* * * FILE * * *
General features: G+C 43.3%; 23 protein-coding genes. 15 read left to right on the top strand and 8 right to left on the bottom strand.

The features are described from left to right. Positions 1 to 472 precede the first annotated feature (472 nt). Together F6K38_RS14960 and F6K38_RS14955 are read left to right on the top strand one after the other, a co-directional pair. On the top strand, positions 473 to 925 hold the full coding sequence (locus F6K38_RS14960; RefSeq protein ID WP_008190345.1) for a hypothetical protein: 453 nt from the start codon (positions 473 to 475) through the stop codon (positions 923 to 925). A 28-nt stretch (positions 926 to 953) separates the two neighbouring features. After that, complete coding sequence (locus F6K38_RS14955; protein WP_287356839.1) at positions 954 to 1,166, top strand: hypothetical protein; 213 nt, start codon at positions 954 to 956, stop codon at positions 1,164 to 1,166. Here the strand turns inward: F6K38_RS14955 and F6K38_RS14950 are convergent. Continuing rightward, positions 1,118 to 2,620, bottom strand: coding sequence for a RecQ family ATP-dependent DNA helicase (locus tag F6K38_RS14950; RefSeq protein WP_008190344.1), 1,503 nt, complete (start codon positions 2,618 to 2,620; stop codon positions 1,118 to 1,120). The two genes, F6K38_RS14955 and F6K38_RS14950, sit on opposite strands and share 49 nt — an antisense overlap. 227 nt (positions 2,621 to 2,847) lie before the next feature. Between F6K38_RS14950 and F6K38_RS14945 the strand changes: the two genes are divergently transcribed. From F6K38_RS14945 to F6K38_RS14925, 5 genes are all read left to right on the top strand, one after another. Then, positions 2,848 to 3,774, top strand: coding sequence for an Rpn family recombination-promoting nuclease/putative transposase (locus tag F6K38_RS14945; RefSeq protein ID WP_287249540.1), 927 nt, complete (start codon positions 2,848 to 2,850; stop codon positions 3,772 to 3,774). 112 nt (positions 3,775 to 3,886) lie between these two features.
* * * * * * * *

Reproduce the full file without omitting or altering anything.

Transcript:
General features: G+C 43.3%; 23 protein-coding genes. 15 read left to right on the top strand and 8 right to left on the bottom strand.

The features are described from left to right. Positions 1 to 472 precede the first annotated feature (472 nt). Together F6K38_RS14960 and F6K38_RS14955 are read left to right on the top strand one after the other, a co-directional pair. On the top strand, positions 473 to 925 hold the full coding sequence (locus F6K38_RS14960; RefSeq protein ID WP_008190345.1) for a hypothetical protein: 453 nt from the start codon (positions 473 to 475) through the stop codon (positions 923 to 925). A 28-nt stretch (positions 926 to 953) separates the two neighbouring features. After that, complete coding sequence (locus F6K38_RS14955; protein WP_287356839.1) at positions 954 to 1,166, top strand: hypothetical protein; 213 nt, start codon at positions 954 to 956, stop codon at positions 1,164 to 1,166. Here the strand turns inward: F6K38_RS14955 and F6K38_RS14950 are convergent. Continuing rightward, positions 1,118 to 2,620, bottom strand: coding sequence for a RecQ family ATP-dependent DNA helicase (locus tag F6K38_RS14950; RefSeq protein WP_008190344.1), 1,503 nt, complete (start codon positions 2,618 to 2,620; stop codon positions 1,118 to 1,120). The two genes, F6K38_RS14955 and F6K38_RS14950, sit on opposite strands and share 49 nt — an antisense overlap. 227 nt (positions 2,621 to 2,847) lie before the next feature. Between F6K38_RS14950 and F6K38_RS14945 the strand changes: the two genes are divergently transcribed. From F6K38_RS14945 to F6K38_RS14925, 5 genes are all read left to right on the top strand, one after another. Then, positions 2,848 to 3,774, top strand: coding sequence for an Rpn family recombination-promoting nuclease/putative transposase (locus tag F6K38_RS14945; RefSeq protein ID WP_287249540.1), 927 nt, complete (start codon positions 2,848 to 2,850; stop codon positions 3,772 to 3,774). 112 nt (positions 3,775 to 3,886) lie between these two features.